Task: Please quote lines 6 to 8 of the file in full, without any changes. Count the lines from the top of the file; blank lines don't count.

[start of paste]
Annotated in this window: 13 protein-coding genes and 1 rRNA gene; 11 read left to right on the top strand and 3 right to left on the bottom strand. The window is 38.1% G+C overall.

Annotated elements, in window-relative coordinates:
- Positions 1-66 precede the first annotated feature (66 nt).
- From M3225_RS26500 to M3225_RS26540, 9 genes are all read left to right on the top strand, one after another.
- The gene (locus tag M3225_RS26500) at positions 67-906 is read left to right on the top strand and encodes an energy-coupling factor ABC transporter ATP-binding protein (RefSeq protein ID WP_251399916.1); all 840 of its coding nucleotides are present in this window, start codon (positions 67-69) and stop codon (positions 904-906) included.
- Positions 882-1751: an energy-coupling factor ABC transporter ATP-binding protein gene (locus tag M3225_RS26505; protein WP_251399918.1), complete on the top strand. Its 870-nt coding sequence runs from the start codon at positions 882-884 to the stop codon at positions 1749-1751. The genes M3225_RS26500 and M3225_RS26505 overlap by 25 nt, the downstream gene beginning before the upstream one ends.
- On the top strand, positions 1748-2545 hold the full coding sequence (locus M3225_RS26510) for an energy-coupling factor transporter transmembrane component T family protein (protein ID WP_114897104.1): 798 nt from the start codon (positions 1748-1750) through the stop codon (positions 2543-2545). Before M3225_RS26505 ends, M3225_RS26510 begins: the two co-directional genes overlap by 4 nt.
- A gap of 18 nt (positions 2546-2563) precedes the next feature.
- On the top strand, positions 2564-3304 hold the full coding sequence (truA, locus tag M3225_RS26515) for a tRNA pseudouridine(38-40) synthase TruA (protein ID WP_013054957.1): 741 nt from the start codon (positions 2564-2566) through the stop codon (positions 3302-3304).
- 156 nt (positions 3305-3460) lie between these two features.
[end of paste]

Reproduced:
- Positions 882-1751: an energy-coupling factor ABC transporter ATP-binding protein gene (locus tag M3225_RS26505; protein WP_251399918.1), complete on the top strand. Its 870-nt coding sequence runs from the start codon at positions 882-884 to the stop codon at positions 1749-1751. The genes M3225_RS26500 and M3225_RS26505 overlap by 25 nt, the downstream gene beginning before the upstream one ends.
- On the top strand, positions 1748-2545 hold the full coding sequence (locus M3225_RS26510) for an energy-coupling factor transporter transmembrane component T family protein (protein ID WP_114897104.1): 798 nt from the start codon (positions 1748-1750) through the stop codon (positions 2543-2545). Before M3225_RS26505 ends, M3225_RS26510 begins: the two co-directional genes overlap by 4 nt.
- A gap of 18 nt (positions 2546-2563) precedes the next feature.